The online advertising industry isn’t going anywhere. But it needs to change if it’s going to work for all of us.
Advertising online is coming to an inflexion point. Something will have to change, but it’s unclear at this point whether that change will entail a fundamental shift in direction, or a return with a vengeance to the existing trajectory.
Advertising like it’s 1999
Online advertising is almost as old as the internet itself. Anyone who remembers browsing the web in the mid 1990s will recall those invasive pop-up ads that could multiply across the screen faster than it was possible to click the mouse to close them. It was a rudimentary strategy but, the web being at a similarly early point in its evolution, it did the job.
Today, some 25 years later, both web users and advertisers have become far more sophisticated. Advertising is more subtle, perhaps – it wouldn’t be hard – but it’s also smarter. Rather than bombard the user with essentially random ads, today’s advertisers harvest every detail they can about you and deliver highly targeted adverts, thereby maximising the chances that you will click on one. As the web has grown, more and more sites are supported by ad revenues – including some of the most popular like Facebook.
How advertising hasn’t changed is in its fundamental philosophy: that web users are there to be served ads, which they will passively and unthinkingly click, in order to drive traffic and sales to the company in question. The less users consciously engage with the process, the better.
However, people have caught on all the same. They are increasingly resentful of the advertisers’ manipulative behaviour, and of the data that is taken from them without their consent. Ad blindness and Ad blockers are two responses to the problem: the tendency simply to ignore ads on principle, and dedicated software that prevents them from being displayed and from harvesting personal data. Both of these cost publishers many billions of dollars in lost revenues. If the trend continues, some business models will become unsustainable. Therefore, something has to change. The question is what, and how.
Evolution or revolution?
Online advertising is an arms race: a constant competition between advertisers and users to be noticed and to be left alone, respectively. Ad blocking software is a natural response to intrusive advertising; so, too, are the websites that block the blockers and prevent users from viewing their content unless they turn them off. We can expect advertising to become ever more sophisticated and intrusive – and simultaneously ever more subtle – unless something fundamental changes.
Mass Network are offering one such fundamental change. The project, which is a collaboration of cryptocurrency experts, advocates and developers, combines a blockchain wallet with ad blocking software. Mass doesn’t assume that advertisers should or shouldn’t collect personal data, or that web users shouldn’t divulge it. Those questions are left up to the different parties involved. What it does require is that where data does change hands, it does so with the full consent of the owner and at a price set by the market. Users will be able to specify whether they want to see adverts, and the level of personal information they allow ad companies to access in the course of serving them relevant targeted ads. Thus the project aligns the interests of those who are expected to click on ads and part with their money, with those who serve the ads and profit from them. Data is valuable, after all – the ad companies prove that beyond doubt by the lengths they go to in order to mine it. Mass uses a real-time bidding framework to match buyers and sellers and facilitate the efficient exchange of data for funding, so that both sides profit from the deal.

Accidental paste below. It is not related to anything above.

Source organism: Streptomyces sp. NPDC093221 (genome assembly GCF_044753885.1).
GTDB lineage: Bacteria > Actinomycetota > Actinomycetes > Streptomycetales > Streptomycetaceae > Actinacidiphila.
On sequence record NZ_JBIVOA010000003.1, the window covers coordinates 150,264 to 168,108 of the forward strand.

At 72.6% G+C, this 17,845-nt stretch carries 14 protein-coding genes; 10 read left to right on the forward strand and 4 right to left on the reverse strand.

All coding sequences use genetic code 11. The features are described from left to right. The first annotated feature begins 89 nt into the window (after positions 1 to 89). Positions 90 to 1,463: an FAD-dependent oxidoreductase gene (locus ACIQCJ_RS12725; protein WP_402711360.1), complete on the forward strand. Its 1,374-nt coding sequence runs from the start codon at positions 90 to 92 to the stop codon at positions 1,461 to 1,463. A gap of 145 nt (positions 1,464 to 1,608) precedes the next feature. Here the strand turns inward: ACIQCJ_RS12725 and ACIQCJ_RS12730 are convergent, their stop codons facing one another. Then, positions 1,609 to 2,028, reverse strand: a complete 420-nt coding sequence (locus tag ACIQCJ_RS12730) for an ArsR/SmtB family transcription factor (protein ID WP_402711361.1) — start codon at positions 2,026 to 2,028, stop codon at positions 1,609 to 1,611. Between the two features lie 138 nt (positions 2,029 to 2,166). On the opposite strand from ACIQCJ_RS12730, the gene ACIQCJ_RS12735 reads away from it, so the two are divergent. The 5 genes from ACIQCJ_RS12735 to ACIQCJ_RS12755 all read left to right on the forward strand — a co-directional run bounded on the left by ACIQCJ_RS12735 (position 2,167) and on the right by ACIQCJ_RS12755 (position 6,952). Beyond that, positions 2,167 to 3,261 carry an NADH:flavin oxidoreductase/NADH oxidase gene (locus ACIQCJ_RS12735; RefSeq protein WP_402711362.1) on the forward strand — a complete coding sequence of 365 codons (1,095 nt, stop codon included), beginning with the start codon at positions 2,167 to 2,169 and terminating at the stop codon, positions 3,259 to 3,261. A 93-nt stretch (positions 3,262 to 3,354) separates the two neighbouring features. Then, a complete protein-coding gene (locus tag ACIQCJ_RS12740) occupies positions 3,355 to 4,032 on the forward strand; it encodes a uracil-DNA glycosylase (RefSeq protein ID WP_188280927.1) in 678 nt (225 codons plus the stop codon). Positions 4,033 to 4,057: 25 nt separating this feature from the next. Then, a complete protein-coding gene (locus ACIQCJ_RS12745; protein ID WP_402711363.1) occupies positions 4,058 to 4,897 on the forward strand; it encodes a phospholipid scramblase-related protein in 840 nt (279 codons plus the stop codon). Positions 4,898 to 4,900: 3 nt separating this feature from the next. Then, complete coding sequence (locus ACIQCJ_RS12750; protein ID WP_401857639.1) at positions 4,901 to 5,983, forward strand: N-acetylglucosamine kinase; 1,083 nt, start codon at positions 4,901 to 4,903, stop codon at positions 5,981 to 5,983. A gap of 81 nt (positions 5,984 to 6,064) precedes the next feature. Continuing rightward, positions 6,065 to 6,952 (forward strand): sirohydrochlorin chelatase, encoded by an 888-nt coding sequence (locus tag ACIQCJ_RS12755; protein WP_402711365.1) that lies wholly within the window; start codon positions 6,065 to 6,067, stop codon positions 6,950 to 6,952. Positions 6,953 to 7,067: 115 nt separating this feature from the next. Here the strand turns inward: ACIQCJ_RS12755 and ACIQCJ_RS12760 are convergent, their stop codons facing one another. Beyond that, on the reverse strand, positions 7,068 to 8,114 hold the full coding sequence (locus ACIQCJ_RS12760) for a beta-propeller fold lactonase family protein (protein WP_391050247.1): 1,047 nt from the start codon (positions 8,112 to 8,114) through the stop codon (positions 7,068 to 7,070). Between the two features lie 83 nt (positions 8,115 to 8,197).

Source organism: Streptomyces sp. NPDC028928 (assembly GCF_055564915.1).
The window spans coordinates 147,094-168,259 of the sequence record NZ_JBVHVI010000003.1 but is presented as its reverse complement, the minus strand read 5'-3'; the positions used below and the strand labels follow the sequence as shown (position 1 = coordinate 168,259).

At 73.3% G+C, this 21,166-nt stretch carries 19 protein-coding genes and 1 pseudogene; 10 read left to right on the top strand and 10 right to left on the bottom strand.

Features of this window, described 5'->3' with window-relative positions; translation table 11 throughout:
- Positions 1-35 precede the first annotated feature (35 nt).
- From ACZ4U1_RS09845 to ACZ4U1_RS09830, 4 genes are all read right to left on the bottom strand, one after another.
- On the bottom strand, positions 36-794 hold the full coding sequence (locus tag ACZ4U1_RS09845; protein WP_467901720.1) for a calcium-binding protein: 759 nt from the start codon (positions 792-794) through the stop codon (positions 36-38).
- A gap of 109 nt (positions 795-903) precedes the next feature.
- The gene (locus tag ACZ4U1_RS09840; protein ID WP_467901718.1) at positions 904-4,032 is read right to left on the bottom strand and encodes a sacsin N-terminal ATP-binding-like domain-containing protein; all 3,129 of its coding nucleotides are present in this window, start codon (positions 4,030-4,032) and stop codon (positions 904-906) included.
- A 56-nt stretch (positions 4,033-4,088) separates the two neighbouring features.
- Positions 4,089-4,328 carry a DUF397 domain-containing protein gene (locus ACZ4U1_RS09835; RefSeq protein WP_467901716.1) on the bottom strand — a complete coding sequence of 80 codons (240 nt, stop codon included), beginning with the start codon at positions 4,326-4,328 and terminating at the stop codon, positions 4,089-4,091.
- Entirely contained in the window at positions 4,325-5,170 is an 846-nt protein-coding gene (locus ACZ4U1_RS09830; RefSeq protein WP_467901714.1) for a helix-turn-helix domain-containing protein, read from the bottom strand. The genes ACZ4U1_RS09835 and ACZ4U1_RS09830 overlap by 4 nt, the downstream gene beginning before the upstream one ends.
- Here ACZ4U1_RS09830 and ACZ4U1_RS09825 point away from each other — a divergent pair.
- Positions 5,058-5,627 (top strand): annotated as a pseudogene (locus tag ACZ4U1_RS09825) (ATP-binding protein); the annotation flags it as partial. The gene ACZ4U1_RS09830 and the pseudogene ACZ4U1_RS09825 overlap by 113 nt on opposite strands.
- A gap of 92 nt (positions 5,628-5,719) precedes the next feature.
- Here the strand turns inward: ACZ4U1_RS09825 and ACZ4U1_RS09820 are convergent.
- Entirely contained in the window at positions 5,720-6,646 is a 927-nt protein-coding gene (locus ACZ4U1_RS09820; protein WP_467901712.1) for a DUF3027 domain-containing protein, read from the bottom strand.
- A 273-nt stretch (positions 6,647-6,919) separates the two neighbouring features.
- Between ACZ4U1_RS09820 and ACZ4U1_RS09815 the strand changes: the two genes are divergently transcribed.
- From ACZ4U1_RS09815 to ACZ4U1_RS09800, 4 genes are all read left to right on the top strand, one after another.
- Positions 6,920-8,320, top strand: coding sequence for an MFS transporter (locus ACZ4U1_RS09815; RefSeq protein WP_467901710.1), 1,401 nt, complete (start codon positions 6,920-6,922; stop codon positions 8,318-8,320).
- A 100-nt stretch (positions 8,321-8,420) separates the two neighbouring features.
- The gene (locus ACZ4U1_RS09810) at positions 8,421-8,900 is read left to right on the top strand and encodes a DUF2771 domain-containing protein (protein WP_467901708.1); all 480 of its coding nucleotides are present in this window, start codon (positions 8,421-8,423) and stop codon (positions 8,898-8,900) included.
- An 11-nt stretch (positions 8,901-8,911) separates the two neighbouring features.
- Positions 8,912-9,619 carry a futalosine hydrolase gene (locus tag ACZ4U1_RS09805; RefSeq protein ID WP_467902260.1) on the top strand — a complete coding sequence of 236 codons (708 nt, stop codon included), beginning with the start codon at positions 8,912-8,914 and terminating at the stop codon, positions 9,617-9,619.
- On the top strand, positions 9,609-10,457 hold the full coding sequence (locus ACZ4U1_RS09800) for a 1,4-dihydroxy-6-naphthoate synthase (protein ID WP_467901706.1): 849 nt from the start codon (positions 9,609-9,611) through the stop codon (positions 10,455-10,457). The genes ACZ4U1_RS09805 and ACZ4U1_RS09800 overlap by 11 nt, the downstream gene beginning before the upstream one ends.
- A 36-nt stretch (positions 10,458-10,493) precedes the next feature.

The Mass network will use its own currency for payments, the Mass Coin. The micropayments that will be settled on the real-time bidding framework are the perfect use case for blockchain money: traditional payment systems are far too slow and inefficient. The minimal transaction fees involved mean that the recipient will receive almost all of the money they are paid, with just a tiny slice going to those who maintain the network.
Unlike bitcoin, though, there is a fixed number of Mass Coins: once the coins have been created, there will be no further inflation of supply, so the value should only go upwards, driven by the demand from advertisers who will use the currency to bid for data. One trillion Mass Coins will be created, with 70 percent being distributed to investors who commit bitcoins to the project’s ICO, which will be used for development and marketing. The Mass Network will therefore be its own ecosystem and monetary system. It’s an intriguing example of the way that blockchain technology is developing, and facilitating new kinds of communities and businesses.
Brave new world
Mass is an example of the way that blockchain brings not just quantitative but qualitative change. A few years ago there could be nothing like this – the infrastructure to support it simply didn’t exist, because the existing payment options didn’t work at that kind of small scale. Options like Mass were off the table, and the incumbent systems became entrenched. Thus Mass highlights one possible direction of travel for blockchain application: specific businesses that make use of dedicated payment systems to drive value for their users and investors in ways that were never before possible. Content curation systems, advertising platforms, loyalty programmes – some will share currencies, some will have their own, but they will all be linked through frictionless exchange in any case, functioning like different forms of private money. Some may become more important than that, and find application beyond their immediate ecosystem – perhaps being adopted as broader currencies of payment. Mass is one of the first to see the possibilities of making the free market truly free.